Thursday, April 16, 2015

My Reality



My Mary



Who lives where Beggars rarley speed?
And leads a humdrum life indeed
As none beside herself would lead
         My Mary

Who lives where noises never cease?
And what wi' hogs and ducks and geese
Can never have a minute's peace
         My Mary

Who nearly battl'd to her chin
Bangs down the yard thro thick and thin?
Nor picks a road nor cares a pin
         My Mary

Who (save in sunday bib and tuck)
Goes daily (waddling like a duck)
Oer head and ears in grease and muck
         My Mary

Unus'd to pattins or to clogs
Who takes the swill to serve the hogs?
And steals the milk for cats and dogs
         My Mary




Tuesday, April 07, 2015

poems




Down in Reno
some seedy hotel
two fat people
amused by a rubber dinosaur

was down at the circle k
a bum looking for a cup of coffee
grizzled and disturbed
had encountered an old black man with a cane
had been here and there with a backpack
learned an odd sort of kung-fu
demonstrated in the misty grass
needed a ribbon to tie back the hair
needed a sleeping bag on a cement floor
asked me for a dime later
walking around with an indian
lighting up cigarettes in Starbuck's.


2.
Dear Atlantic Editors:
  I am hoping you will like these poems.  I've written quite a few poems, and enjoy the reading of Rilke, Dickinson, Whitman, Jeffers, and quite a few others, so I'm hoping that you will enjoy the style that I have come up with.  

  Chris Farrell
  Corvallis, Oregon



Short Biography:
  Christopher Farrell studied East Asian Languages at UC Berkeley, has done a variety of odd jobs, and currently is working as a dishwasher.  He has lived in Japan, the Soviet Union, and Poland, and has mostly been working low to no-skill jobs around Oregon for the last decade or so, but he also takes long walks around the countryside.  He writes poems about average people and bizarre experiences.








 
#1)

Down in Reno
some seedy hotel
two fat people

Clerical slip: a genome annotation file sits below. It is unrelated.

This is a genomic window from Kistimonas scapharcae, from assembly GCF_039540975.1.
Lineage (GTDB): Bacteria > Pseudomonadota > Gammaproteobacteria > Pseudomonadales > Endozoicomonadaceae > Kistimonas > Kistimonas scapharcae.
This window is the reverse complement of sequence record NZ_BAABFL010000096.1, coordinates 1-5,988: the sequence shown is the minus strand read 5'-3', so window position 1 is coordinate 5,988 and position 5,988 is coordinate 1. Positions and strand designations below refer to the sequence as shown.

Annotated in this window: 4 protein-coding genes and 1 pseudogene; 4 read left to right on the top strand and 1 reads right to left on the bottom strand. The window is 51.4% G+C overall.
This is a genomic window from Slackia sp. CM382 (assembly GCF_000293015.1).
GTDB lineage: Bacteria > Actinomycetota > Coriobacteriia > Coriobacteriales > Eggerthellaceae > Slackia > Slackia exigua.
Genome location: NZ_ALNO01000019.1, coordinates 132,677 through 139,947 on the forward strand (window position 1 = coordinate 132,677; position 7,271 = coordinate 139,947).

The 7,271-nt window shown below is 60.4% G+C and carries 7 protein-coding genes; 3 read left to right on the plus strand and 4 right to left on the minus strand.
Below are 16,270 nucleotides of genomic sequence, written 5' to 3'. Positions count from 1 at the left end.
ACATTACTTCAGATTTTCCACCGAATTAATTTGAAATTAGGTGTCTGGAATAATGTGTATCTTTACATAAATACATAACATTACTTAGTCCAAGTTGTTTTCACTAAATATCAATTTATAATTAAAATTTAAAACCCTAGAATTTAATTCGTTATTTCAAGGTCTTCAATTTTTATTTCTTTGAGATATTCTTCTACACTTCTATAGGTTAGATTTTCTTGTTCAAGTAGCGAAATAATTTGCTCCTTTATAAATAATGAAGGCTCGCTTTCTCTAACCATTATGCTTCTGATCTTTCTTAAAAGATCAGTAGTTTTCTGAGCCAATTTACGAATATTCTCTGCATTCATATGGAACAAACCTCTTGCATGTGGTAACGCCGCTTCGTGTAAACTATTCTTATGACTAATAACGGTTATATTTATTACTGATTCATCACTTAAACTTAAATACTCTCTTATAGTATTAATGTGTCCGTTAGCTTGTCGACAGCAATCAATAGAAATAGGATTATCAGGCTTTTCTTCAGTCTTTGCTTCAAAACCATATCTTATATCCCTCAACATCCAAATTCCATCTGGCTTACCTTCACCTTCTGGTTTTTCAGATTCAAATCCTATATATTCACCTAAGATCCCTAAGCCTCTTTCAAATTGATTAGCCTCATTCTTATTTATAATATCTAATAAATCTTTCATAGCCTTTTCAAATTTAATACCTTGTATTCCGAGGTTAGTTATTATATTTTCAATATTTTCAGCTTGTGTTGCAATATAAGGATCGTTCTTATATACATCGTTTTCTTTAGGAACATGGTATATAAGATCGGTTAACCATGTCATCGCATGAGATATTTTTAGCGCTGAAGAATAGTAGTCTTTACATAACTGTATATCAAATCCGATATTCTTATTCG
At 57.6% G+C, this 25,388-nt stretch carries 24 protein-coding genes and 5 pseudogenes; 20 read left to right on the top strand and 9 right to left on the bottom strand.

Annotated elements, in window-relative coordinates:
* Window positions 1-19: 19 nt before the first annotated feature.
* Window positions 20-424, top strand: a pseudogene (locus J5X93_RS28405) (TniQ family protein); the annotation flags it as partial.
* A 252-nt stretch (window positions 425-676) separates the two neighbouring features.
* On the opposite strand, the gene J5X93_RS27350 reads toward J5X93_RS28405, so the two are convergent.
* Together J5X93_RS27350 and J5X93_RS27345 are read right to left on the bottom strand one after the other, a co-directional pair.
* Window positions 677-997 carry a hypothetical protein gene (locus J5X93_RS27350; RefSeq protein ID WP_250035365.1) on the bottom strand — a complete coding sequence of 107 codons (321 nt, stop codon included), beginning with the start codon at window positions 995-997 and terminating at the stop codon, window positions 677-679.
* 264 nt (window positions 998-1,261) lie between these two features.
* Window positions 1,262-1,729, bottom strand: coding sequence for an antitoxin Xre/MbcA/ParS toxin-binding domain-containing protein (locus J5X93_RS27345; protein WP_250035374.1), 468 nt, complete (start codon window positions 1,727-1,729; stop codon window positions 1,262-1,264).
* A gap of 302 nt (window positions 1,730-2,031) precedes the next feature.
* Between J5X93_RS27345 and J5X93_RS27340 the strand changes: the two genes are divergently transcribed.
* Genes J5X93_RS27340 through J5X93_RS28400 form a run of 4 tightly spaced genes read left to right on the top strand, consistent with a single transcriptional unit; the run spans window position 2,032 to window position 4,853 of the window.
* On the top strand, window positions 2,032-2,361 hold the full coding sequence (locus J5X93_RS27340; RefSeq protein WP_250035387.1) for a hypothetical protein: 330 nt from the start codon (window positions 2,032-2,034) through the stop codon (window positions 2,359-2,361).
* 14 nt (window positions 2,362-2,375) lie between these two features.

amused by a rubber dinosaur




#2)

was down at the circle k
a bum looking for a cup of coffee
grizzled and disturbed
had encountered an old black man with a cane
had been here and there with a backpack
learned an odd sort of kung-fu
demonstrated in the misty grass
needed a ribbon to tie back the hair
needed a sleeping bag on a cement floor
asked me for a dime later
walking around with an indian
lighting up cigarettes in Starbuck's.

3.
3.
On Mary's Peak the rain came down
out the foggy windows the huge trees
I drove out a side road
far hills covered with green
electric poles cutting down the hill
a little creek ran by
in which I washed my feet, and drank
blackberries and thimbleberries here and there
failing heavy force of that which remains...
unsaid, and yet pervades all things
from this eye of the world
nature and its quiet rain


Patsy Todd was born in Compton, California, on August
3, 1929. 
She moved to Oregon in 37 during the depression, picked fruit, and her father bought a farm
and sold it in í47, moved to the coast, built a motel,
called the Miles Motel, went to Chemeketa, learned
to weld, worked at Wadeís manufacturing plant. Mother
did rations, worked for a millionaire, the father
building fences, mothing taking something, moved
father out to St. Helens and rioting started. Worked
at Smokecraft in the ë70ís, linen mills in Jefferson,
talked about Burt Reynolds. Smacked her because she
liked Bob Hope, not Burt Reynolds. Joined the union
and quit, kind of fraudulent run in Salem, bring my
grandchildren. Canít see after wreck, living with man,
worked in restaurant ìChilibowlî, early shift, met
guy, snow started, guy came over, started the affair,